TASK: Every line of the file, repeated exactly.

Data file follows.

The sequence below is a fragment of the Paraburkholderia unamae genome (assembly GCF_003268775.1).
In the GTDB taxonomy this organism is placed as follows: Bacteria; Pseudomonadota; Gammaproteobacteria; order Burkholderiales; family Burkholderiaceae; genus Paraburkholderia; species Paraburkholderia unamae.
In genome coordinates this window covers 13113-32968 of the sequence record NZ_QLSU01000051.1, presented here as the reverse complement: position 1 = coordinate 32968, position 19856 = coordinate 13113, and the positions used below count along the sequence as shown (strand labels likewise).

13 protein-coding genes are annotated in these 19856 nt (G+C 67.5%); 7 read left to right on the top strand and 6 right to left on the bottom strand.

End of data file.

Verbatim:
The sequence below is a fragment of the Paraburkholderia unamae genome (assembly GCF_003268775.1).
In the GTDB taxonomy this organism is placed as follows: Bacteria; Pseudomonadota; Gammaproteobacteria; order Burkholderiales; family Burkholderiaceae; genus Paraburkholderia; species Paraburkholderia unamae.
In genome coordinates this window covers 13113-32968 of the sequence record NZ_QLSU01000051.1, presented here as the reverse complement: position 1 = coordinate 32968, position 19856 = coordinate 13113, and the positions used below count along the sequence as shown (strand labels likewise).

13 protein-coding genes are annotated in these 19856 nt (G+C 67.5%); 7 read left to right on the top strand and 6 right to left on the bottom strand.